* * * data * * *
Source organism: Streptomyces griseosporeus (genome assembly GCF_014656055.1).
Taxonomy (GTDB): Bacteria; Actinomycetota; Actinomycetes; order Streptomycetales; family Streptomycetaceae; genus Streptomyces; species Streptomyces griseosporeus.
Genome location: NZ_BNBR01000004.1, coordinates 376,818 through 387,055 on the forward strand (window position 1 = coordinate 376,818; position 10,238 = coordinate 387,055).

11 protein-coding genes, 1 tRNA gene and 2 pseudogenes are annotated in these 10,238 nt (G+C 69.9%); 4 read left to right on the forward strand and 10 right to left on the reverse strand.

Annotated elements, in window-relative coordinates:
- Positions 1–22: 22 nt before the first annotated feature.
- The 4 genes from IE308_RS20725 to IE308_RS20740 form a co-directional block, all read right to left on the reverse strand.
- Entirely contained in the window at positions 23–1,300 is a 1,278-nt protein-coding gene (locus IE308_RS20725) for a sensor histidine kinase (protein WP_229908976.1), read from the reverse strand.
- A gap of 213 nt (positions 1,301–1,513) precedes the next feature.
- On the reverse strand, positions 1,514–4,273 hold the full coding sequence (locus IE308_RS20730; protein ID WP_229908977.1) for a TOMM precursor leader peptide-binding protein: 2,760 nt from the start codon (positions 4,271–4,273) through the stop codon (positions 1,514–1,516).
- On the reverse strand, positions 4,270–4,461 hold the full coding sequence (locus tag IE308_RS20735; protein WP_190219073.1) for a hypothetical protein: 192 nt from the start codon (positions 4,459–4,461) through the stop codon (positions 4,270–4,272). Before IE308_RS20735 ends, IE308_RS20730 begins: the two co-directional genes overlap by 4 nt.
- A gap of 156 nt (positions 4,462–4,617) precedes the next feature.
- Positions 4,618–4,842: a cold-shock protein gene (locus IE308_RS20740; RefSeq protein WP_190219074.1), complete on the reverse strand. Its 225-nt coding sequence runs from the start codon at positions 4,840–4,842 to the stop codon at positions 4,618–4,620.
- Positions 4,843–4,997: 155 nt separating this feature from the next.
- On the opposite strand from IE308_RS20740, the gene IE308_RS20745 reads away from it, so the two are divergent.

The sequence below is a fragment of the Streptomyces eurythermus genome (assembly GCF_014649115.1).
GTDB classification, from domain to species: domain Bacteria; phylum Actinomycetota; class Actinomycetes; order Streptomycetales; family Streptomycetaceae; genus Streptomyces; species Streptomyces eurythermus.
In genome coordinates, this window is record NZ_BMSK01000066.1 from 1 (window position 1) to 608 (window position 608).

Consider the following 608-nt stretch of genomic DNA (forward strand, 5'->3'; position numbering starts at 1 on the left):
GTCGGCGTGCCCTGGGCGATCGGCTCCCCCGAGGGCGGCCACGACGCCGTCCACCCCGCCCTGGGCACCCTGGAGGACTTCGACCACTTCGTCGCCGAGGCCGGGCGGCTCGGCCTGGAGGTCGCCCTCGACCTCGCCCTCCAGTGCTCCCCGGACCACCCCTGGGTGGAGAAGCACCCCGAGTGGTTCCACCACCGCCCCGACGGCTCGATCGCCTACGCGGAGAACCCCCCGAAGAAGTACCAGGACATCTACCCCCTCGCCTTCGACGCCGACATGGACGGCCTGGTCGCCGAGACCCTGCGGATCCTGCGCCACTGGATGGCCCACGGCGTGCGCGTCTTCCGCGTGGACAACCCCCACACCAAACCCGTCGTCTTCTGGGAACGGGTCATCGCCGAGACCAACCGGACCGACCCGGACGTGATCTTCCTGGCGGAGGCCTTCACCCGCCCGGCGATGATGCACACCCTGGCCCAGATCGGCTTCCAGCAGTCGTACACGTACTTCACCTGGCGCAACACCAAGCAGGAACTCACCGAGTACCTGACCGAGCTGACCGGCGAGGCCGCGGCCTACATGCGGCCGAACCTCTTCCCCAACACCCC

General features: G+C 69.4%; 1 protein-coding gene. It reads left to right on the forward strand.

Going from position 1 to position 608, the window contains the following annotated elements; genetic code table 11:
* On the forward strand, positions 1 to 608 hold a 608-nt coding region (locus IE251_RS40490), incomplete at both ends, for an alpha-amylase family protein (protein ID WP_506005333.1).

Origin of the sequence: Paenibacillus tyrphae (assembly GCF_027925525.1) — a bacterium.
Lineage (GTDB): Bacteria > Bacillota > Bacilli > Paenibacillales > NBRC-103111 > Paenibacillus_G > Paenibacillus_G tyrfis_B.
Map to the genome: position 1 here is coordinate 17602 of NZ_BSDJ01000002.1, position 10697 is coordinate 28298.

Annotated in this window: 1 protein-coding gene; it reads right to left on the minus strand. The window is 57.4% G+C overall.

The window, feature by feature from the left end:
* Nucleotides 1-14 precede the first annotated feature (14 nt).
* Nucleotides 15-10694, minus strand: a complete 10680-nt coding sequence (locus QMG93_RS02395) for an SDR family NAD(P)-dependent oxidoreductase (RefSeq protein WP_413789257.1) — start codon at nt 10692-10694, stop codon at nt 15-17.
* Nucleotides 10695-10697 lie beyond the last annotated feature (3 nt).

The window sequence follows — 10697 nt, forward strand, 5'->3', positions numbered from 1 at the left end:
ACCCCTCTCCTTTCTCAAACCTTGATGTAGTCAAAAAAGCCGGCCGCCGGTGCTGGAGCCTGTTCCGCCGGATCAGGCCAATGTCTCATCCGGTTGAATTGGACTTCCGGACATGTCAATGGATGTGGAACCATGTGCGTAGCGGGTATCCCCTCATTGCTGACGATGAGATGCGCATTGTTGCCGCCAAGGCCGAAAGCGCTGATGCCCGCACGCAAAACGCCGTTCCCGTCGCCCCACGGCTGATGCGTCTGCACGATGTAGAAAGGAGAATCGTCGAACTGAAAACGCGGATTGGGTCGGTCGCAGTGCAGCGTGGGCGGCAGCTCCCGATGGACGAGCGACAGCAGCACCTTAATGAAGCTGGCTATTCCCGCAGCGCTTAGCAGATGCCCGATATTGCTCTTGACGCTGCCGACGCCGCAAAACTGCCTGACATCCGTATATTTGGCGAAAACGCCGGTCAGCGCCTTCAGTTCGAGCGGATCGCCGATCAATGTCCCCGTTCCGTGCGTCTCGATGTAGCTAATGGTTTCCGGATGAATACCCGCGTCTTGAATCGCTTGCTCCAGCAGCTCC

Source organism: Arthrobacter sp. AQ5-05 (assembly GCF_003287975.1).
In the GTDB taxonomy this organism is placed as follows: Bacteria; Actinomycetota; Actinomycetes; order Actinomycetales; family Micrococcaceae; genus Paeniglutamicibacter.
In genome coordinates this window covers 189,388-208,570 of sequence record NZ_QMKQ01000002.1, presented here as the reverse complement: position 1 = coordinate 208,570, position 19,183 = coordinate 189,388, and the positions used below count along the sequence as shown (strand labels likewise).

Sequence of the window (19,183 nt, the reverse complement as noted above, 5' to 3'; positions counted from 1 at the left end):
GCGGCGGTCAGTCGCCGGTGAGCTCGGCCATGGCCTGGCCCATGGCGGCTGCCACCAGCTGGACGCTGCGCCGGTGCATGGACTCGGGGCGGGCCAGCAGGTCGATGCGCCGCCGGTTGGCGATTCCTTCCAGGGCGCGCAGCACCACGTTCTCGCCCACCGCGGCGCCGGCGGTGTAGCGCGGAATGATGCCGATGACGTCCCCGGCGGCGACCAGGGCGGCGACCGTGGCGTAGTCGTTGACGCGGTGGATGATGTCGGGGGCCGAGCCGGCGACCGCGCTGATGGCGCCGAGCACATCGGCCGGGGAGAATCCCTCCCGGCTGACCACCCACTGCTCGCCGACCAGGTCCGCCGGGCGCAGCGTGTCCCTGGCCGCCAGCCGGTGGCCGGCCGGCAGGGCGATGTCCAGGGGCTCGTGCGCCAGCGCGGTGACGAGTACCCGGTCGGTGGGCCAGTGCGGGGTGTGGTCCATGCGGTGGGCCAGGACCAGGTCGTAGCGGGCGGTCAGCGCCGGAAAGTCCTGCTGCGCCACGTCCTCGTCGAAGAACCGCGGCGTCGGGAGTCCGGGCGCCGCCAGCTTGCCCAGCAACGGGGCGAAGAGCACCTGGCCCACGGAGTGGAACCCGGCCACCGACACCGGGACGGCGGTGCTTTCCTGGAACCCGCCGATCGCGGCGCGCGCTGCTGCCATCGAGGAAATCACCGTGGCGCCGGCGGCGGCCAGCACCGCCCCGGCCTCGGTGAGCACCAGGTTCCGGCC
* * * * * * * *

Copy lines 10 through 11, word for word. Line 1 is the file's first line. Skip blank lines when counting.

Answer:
- On the reverse strand, positions 1,514–4,273 hold the full coding sequence (locus IE308_RS20730; protein ID WP_229908977.1) for a TOMM precursor leader peptide-binding protein: 2,760 nt from the start codon (positions 4,271–4,273) through the stop codon (positions 1,514–1,516).
- On the reverse strand, positions 4,270–4,461 hold the full coding sequence (locus tag IE308_RS20735; protein WP_190219073.1) for a hypothetical protein: 192 nt from the start codon (positions 4,459–4,461) through the stop codon (positions 4,270–4,272). Before IE308_RS20735 ends, IE308_RS20730 begins: the two co-directional genes overlap by 4 nt.